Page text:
Dr. Jan Alexandersson is a Principal Researcher and Research Fellow at the Intelligent User Interfaces lab at the German Research Institute of Artificial Intelligence, DFKI GmbH. He received his Master of Science from the University of Linköping in 1993 and has published more than 90 peer-reviewed papers, book chapters, proceedings etc. He has been working since 1993 at DFKI on topics like spoken language translation (Project VerbMobi), multimodal human-computer interaction (Project SmartKom, Metalogue), Corpus and Summarization (Projects AMI/AMIDA) and recently, assistive and accessible technology for the elderly and persons with disabilities (projects i2home & VITAL, Mobia, mobisaar, SIforAGE, SensHome). He defended his PhD in 2003 at the University of the Saarland. He is head of the DFKI Competence Center for Ambient Assisted Living and president of the OpenURC alliance.
Dr. Norbert Reithinger is a Principal Researcher and Research Fellow at DFKI and responsible for various projects in the area of multimodal interfaces for public and private customers. He is also office director of the recently established office of DFKI in Berlin. He was a scientific coordinator for projects like Verbmobil, SmartKom, VirtualHuman and SmartWeb. Currently, he is coordinator of all DFKI activities in the German large scale AAL-project SmartSenior. In this project, he is also responsible for the subproject covering usability and end-user evaluation.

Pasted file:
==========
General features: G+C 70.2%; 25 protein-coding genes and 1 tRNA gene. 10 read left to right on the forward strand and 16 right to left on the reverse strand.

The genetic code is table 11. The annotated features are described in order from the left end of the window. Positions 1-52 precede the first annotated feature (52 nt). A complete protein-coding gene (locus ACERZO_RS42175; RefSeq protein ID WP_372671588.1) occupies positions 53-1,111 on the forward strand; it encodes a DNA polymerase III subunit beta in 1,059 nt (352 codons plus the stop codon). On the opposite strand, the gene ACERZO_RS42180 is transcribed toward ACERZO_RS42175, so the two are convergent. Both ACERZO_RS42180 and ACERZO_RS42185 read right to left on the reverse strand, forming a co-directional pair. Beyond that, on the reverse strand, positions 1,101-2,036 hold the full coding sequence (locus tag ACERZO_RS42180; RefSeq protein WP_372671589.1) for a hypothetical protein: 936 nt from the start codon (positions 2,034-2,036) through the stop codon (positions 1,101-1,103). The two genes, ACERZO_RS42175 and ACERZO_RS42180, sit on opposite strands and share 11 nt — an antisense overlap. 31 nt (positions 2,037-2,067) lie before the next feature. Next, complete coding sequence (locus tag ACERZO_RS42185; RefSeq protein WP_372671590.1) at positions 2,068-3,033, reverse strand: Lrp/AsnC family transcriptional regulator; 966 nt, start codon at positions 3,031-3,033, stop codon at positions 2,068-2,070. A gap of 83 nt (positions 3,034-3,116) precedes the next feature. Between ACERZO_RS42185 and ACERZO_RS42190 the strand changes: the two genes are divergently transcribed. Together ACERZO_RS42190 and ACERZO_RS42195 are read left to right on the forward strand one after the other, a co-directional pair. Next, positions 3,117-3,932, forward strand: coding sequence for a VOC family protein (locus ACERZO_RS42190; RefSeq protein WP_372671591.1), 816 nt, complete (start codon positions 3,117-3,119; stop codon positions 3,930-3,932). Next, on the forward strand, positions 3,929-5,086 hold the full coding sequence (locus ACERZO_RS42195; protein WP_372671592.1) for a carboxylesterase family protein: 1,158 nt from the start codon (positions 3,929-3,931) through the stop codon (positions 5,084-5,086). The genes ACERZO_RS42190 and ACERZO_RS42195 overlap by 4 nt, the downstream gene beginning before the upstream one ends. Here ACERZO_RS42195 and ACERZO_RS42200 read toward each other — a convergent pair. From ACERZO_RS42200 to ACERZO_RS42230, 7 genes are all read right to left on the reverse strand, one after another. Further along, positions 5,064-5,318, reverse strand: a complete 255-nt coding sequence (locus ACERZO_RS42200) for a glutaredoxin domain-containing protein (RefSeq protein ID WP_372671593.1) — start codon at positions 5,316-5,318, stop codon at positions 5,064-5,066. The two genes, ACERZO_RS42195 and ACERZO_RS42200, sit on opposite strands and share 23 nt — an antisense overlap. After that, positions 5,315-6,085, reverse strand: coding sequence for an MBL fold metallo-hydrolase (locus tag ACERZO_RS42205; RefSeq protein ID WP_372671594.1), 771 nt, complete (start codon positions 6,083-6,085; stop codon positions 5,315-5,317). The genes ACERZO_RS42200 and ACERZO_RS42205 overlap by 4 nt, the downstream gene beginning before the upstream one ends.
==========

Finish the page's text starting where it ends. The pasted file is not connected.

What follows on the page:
Aaron Ruß graduated in Computer Science at the Philipps-University Marburg in 2007. Since 2009, he works as Researcher at the German Research Center for Artificial Intelligence (DFKI) in the Department for Intelligent User Interfaces (IUI). His research focuses on user modeling in context of simulation-based, automated user evaluation. His work in AAL projects focused on the area of automated usability evaluation, user modeling with emphasis on age related effects and disabilities, and development of multimodal interfaces.
Kinga Schumacher graduated in Computer Science at the University of Mannheim. Since June 2006, she works as a researcher at the DFKI. Her research projects are focussing on intelligent information management systems (semantic information analysis/processing and retrieval), including user interfaces and interaction design as well as backend technologies. In the AAL domain, she was involved in the national government funded project SmartSenior. Kinga Schumacher’s current research activities concern the development of styleguides and the design of multimodal interaction for the generation 60+ (LeVer), and semantic information processing for the same user group (PLuTO).
Sven Schmeier is a Senior Consultant at DFKI and works in several projects in the area of language technology. Furthermore he is the CTO of the DFKI spin-off “Yocoy”. In SmartSenior he is responsible for the subproject “Overcoming language barriers”.
Prof. Dr. Bernd Krieg-Brückner (M.S. in Computer Science, Cornell University, 1971; Dr. rer. nat, TU München, 1978) was a principal contributor to the design of the programming language ADA. After a stay at UC Berkeley and Stanford University, he became a professor at Universität Bremen in 1982. Since 2005, he has been director of the Research Department on Safe and Secure Cognitive Systems of the German Research Center for Artificial Intelligence (DFKI) at Bremen. His research has concentrated, on the one hand, on the development of formal languages, methods, and tools for the development of correct software as a basis for abstraction and reuse of formal developments, and safety and security. Since 1990, formal specification, formal ontology, and formal safety have been applied to cognitive science, robotics, and Ambient Assisted Living, now in the DFG-funded Transregional Collaborative Research Center SFB/TR 8 Spatial Cognition.